Low Tide

On our drive back to the resort, we witnessed low tide.  Whoa- what a change.  For anyone who ever read the children's classic book, The Five Chinese Brothers, I swear it looked my recollections of the  brother who drank up the sea.  Within our two-hour tour, a tidal pool of tremendous proportion was created.

The Tide Returns to Digby

High Tide restores beauty to the shores of Digby.

We returned in time for lunch at the 19th Hotel at Digby Pines Golf Course. From this vantage point,  the course looked beautiful and not too crowded. What did we pick to eat? Why, seafood chowder, and a lobster roll, of course!
Digby Pines Golf Course
Photo @ Debi Lander

Afterward, the Aveda salon at the resort pleasured us with spa treatments. I indulged in a facial that left me feeling moisturized and relaxed.

Digby is surrounded by interesting little villages, scenic coves and inlets and other surprises. One side trip took us to Rendezvous-vous de la Baie Acadian Interpretive Center in Church Point where Denis and his daughter Isabelle Comeau were waiting for us.

Surprise, surprise, they were distant cousins of a friend of Judy's. No surprise, every Comeau in North America is related because they are descended from the one Comeau who came here.

We sampled a classic dish, rapure or rappie (pronounced "roppie"), grated potatoes and meat stock, tasted dried fish, then learned about the French colonists who stayed in Canada rather than be deported to Louisiana.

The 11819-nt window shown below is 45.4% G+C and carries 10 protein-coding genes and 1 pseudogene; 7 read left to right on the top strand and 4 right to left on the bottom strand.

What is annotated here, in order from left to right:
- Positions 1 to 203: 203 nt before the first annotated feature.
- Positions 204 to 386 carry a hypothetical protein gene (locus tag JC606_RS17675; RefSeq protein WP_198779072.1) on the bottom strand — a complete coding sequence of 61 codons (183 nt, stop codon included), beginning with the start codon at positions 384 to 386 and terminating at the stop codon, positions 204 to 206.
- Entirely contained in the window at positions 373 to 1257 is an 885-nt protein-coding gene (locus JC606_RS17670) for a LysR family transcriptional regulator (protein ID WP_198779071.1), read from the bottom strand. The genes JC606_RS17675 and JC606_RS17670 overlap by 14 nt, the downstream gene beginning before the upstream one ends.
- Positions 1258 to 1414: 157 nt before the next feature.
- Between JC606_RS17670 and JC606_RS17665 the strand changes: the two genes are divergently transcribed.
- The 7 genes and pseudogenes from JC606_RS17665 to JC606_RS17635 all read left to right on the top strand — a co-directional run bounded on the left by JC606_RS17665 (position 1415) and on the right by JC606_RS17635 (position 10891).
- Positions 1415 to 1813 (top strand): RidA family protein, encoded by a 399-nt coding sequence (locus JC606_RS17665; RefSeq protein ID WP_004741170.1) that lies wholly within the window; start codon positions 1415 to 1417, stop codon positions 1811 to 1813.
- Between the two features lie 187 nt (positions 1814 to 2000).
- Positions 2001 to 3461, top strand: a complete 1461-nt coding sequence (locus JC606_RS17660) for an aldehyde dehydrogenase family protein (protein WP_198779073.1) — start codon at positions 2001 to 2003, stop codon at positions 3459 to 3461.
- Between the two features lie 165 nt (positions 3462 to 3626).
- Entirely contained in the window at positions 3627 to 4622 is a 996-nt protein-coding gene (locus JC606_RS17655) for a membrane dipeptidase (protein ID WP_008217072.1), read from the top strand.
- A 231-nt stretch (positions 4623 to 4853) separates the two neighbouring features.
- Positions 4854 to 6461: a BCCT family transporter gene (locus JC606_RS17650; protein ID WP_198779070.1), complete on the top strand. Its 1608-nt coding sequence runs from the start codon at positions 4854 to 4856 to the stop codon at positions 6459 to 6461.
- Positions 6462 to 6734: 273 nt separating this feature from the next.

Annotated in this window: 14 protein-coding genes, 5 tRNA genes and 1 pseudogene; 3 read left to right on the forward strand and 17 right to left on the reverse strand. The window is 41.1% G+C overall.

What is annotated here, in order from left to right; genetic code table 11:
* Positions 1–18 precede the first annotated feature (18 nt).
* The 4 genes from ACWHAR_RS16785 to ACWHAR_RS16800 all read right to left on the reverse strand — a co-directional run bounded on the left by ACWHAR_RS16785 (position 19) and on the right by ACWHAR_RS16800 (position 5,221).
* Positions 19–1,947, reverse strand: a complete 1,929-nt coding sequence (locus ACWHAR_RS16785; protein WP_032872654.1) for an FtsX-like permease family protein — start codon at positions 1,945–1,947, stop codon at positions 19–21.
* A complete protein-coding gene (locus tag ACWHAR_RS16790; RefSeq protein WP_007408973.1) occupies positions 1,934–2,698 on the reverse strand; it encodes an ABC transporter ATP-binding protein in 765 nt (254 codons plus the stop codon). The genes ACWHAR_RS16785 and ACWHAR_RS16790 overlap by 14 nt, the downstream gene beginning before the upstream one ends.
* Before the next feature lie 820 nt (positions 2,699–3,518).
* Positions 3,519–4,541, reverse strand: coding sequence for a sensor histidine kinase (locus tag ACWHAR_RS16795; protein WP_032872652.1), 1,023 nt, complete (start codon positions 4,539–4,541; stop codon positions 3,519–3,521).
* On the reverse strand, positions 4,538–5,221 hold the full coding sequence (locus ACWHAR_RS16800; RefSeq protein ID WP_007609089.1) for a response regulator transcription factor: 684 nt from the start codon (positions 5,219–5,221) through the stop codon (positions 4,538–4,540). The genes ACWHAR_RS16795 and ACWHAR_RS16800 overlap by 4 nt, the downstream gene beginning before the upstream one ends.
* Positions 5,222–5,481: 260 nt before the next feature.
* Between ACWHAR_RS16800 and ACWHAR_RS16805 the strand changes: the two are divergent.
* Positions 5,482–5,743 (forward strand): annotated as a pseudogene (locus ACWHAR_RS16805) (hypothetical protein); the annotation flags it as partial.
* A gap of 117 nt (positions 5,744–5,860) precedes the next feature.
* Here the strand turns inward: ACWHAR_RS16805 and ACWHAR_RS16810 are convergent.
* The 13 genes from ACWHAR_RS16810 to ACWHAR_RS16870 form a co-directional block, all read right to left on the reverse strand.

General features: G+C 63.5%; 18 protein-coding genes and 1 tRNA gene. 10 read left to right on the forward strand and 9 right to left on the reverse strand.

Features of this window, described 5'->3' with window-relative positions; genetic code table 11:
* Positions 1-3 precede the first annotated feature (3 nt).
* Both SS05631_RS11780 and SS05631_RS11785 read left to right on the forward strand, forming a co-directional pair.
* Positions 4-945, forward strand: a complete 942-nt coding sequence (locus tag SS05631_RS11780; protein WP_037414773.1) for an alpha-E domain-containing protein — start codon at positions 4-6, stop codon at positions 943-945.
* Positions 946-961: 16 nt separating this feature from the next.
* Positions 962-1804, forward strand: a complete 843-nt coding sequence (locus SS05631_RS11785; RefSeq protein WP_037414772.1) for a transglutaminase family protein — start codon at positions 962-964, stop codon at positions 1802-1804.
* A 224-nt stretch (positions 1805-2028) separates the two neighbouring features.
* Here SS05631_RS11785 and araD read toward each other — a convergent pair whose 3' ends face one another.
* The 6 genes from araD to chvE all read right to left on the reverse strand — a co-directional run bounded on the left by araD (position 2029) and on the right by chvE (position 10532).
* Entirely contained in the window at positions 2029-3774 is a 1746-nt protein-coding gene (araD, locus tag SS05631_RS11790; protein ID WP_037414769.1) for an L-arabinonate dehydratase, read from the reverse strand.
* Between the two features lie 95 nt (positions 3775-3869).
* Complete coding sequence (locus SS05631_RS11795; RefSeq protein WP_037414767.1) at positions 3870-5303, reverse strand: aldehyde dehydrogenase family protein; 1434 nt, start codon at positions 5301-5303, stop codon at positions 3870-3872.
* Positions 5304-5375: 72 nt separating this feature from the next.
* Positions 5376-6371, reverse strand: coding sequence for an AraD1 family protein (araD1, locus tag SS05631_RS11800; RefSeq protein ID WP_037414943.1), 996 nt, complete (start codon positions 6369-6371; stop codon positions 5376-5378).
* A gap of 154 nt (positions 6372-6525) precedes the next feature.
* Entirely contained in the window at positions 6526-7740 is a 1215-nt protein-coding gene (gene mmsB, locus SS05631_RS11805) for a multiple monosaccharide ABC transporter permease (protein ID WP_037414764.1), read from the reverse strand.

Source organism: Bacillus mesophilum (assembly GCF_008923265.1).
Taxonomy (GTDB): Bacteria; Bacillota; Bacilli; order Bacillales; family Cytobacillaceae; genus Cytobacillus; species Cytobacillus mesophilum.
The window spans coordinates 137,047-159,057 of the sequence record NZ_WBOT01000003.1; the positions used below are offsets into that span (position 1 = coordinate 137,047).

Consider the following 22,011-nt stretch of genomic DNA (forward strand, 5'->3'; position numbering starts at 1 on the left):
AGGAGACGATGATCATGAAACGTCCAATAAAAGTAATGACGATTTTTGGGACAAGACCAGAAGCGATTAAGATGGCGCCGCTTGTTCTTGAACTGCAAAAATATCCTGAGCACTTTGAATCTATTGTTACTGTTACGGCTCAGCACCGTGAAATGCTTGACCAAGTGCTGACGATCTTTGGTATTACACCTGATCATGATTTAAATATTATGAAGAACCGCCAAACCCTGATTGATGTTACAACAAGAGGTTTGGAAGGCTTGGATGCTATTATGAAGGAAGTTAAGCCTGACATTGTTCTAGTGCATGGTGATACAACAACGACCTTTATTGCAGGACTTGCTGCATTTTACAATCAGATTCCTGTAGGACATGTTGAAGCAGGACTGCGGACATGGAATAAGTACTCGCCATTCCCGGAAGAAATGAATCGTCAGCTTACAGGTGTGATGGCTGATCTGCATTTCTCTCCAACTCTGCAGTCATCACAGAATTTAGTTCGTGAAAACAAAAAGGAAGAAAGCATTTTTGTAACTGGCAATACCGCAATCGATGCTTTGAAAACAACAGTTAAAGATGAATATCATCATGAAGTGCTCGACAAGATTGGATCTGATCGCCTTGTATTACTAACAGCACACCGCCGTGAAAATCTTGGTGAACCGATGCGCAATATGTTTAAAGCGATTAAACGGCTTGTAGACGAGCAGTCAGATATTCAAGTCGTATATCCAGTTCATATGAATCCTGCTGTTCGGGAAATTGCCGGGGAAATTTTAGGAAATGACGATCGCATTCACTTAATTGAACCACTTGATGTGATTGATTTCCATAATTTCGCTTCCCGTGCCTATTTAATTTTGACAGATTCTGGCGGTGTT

Back to Annapolis Royal for Dinner and a Ghost Tour

Fish and Scallops at Cafe Compose in Annapolis Royal

Not too much relaxation allowed, we are working girls, so headed back to Annapolis Royal for dinner at Cafe Compose. The restaurant became a surprising delight. My fish was tender and light; the sauce divine. The Viennese owners serve delicious seafood and an audacious apple strudel a la mode. I squeezed in one bite of Sacher torte that was passed around the table, but found it a bit dry. The restaurant offers scenic views of the Bay; however, some tables sit directly in the sun as it sets.

The evening ended with a Candlelight Ghost Tour at what is now the Fort Anne Historic Site. Originally started in 1629 as Port Royal, the area fell to the British in 1710 and was renamed Fort Anne. Heritage interpreter Alan Melanson  leads a tour in Garrison Cemetery, formerly used by the French military, Acadians, the British military and the parish of St. Luke’s. The headstones that  survive represent only a portion of the total number of people buried in this graveyard.

Ghost Tour at Fort Anne
Melanson begins by talking about the traditions surrounding his outfit. He wears a ribbon on his hat called a “Weeper,” given to members of the funeral procession as a gift from the host.

Most participants pick up a candle-powered lantern to carry, and as the light fades, the tour sets off,  bobbing and weaving through the darkness. The lanterns create a pleasing atmosphere but one that attracts mosquitoes and not one especially adequate for photography. Soon we were being eaten alive and called it a night. Sadly, Melanson is a good storyteller, and this ghost tour is far better than most. However, douse yourself with bug spray if you want to enjoy the tour of one of Canada’s oldest English graveyards.

Overall, we dug Digby Pines Resort and the tidal change in the Bay and Fundy is something we will never forget. Annapolis Royal also gets our recommendation for a day trip.
Digby Pines Resort and Spa, Digby, Nova Scotia